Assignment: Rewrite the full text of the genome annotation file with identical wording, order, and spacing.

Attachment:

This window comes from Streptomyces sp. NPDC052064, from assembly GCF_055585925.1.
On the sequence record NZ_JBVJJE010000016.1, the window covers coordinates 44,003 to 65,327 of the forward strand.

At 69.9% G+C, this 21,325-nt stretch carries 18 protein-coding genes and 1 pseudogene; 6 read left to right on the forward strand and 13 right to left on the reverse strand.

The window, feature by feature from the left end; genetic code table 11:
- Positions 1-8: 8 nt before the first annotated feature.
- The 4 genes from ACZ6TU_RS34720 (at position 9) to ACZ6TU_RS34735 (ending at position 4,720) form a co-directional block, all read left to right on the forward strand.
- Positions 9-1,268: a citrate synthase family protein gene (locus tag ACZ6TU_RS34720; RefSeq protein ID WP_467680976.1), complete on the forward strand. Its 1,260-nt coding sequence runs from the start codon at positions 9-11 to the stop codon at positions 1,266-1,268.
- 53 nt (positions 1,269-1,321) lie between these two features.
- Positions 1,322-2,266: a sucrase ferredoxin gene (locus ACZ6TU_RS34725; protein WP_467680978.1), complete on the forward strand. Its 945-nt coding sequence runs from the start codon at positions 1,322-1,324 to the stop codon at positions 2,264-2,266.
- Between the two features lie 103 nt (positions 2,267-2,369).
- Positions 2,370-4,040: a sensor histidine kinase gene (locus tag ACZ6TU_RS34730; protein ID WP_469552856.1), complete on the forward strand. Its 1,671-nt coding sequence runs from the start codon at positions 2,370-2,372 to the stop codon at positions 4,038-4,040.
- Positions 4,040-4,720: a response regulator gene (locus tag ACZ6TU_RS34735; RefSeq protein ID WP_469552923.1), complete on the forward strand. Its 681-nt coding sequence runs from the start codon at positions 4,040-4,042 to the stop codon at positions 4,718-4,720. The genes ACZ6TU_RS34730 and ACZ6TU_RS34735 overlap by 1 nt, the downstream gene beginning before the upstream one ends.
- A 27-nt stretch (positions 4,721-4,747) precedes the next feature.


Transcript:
This window comes from Streptomyces sp. NPDC052064, from assembly GCF_055585925.1.
On the sequence record NZ_JBVJJE010000016.1, the window covers coordinates 44,003 to 65,327 of the forward strand.

At 69.9% G+C, this 21,325-nt stretch carries 18 protein-coding genes and 1 pseudogene; 6 read left to right on the forward strand and 13 right to left on the reverse strand.

The window, feature by feature from the left end; genetic code table 11:
- Positions 1-8: 8 nt before the first annotated feature.
- The 4 genes from ACZ6TU_RS34720 (at position 9) to ACZ6TU_RS34735 (ending at position 4,720) form a co-directional block, all read left to right on the forward strand.
- Positions 9-1,268: a citrate synthase family protein gene (locus tag ACZ6TU_RS34720; RefSeq protein ID WP_467680976.1), complete on the forward strand. Its 1,260-nt coding sequence runs from the start codon at positions 9-11 to the stop codon at positions 1,266-1,268.
- 53 nt (positions 1,269-1,321) lie between these two features.
- Positions 1,322-2,266: a sucrase ferredoxin gene (locus ACZ6TU_RS34725; protein WP_467680978.1), complete on the forward strand. Its 945-nt coding sequence runs from the start codon at positions 1,322-1,324 to the stop codon at positions 2,264-2,266.
- Between the two features lie 103 nt (positions 2,267-2,369).
- Positions 2,370-4,040: a sensor histidine kinase gene (locus tag ACZ6TU_RS34730; protein ID WP_469552856.1), complete on the forward strand. Its 1,671-nt coding sequence runs from the start codon at positions 2,370-2,372 to the stop codon at positions 4,038-4,040.
- Positions 4,040-4,720: a response regulator gene (locus tag ACZ6TU_RS34735; RefSeq protein ID WP_469552923.1), complete on the forward strand. Its 681-nt coding sequence runs from the start codon at positions 4,040-4,042 to the stop codon at positions 4,718-4,720. The genes ACZ6TU_RS34730 and ACZ6TU_RS34735 overlap by 1 nt, the downstream gene beginning before the upstream one ends.
- A 27-nt stretch (positions 4,721-4,747) precedes the next feature.